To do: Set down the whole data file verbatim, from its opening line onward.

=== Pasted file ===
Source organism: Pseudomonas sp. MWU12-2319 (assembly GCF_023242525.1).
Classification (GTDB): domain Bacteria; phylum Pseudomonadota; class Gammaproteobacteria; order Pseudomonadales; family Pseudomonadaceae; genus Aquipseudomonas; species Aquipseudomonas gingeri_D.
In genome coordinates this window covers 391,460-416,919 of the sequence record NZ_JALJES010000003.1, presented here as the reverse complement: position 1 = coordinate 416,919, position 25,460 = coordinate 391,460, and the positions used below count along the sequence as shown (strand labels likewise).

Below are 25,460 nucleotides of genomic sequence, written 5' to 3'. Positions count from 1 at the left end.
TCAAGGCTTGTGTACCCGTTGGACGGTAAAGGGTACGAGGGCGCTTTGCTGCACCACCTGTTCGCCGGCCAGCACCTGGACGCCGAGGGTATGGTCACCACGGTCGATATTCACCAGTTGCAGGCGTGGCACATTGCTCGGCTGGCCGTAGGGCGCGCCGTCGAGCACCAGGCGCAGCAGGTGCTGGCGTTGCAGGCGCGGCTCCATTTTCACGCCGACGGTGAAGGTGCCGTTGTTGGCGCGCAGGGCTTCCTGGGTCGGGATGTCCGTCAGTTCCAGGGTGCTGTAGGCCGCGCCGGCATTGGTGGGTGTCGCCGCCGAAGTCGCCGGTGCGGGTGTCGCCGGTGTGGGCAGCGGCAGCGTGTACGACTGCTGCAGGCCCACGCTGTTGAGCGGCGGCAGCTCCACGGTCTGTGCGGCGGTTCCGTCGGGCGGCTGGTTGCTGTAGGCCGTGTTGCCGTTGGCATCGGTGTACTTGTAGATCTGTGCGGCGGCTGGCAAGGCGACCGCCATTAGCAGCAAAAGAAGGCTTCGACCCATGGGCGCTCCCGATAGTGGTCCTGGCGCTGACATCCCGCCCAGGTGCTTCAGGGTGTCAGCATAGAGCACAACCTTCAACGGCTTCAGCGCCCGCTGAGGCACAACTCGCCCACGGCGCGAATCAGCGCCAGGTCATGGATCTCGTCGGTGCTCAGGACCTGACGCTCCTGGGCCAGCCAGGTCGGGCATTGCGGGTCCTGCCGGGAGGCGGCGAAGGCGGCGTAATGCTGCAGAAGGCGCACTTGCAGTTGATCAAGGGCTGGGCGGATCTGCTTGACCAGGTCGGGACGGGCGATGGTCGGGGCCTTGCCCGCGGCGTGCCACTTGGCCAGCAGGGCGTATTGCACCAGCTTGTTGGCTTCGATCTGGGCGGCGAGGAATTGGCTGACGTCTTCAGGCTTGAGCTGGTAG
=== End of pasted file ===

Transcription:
Source organism: Pseudomonas sp. MWU12-2319 (assembly GCF_023242525.1).
Classification (GTDB): domain Bacteria; phylum Pseudomonadota; class Gammaproteobacteria; order Pseudomonadales; family Pseudomonadaceae; genus Aquipseudomonas; species Aquipseudomonas gingeri_D.
In genome coordinates this window covers 391,460-416,919 of the sequence record NZ_JALJES010000003.1, presented here as the reverse complement: position 1 = coordinate 416,919, position 25,460 = coordinate 391,460, and the positions used below count along the sequence as shown (strand labels likewise).

Below are 25,460 nucleotides of genomic sequence, written 5' to 3'. Positions count from 1 at the left end.
TCAAGGCTTGTGTACCCGTTGGACGGTAAAGGGTACGAGGGCGCTTTGCTGCACCACCTGTTCGCCGGCCAGCACCTGGACGCCGAGGGTATGGTCACCACGGTCGATATTCACCAGTTGCAGGCGTGGCACATTGCTCGGCTGGCCGTAGGGCGCGCCGTCGAGCACCAGGCGCAGCAGGTGCTGGCGTTGCAGGCGCGGCTCCATTTTCACGCCGACGGTGAAGGTGCCGTTGTTGGCGCGCAGGGCTTCCTGGGTCGGGATGTCCGTCAGTTCCAGGGTGCTGTAGGCCGCGCCGGCATTGGTGGGTGTCGCCGCCGAAGTCGCCGGTGCGGGTGTCGCCGGTGTGGGCAGCGGCAGCGTGTACGACTGCTGCAGGCCCACGCTGTTGAGCGGCGGCAGCTCCACGGTCTGTGCGGCGGTTCCGTCGGGCGGCTGGTTGCTGTAGGCCGTGTTGCCGTTGGCATCGGTGTACTTGTAGATCTGTGCGGCGGCTGGCAAGGCGACCGCCATTAGCAGCAAAAGAAGGCTTCGACCCATGGGCGCTCCCGATAGTGGTCCTGGCGCTGACATCCCGCCCAGGTGCTTCAGGGTGTCAGCATAGAGCACAACCTTCAACGGCTTCAGCGCCCGCTGAGGCACAACTCGCCCACGGCGCGAATCAGCGCCAGGTCATGGATCTCGTCGGTGCTCAGGACCTGACGCTCCTGGGCCAGCCAGGTCGGGCATTGCGGGTCCTGCCGGGAGGCGGCGAAGGCGGCGTAATGCTGCAGAAGGCGCACTTGCAGTTGATCAAGGGCTGGGCGGATCTGCTTGACCAGGTCGGGACGGGCGATGGTCGGGGCCTTGCCCGCGGCGTGCCACTTGGCCAGCAGGGCGTATTGCACCAGCTTGTTGGCTTCGATCTGGGCGGCGAGGAATTGGCTGACGTCTTCAGGCTTGAGCTGGTAG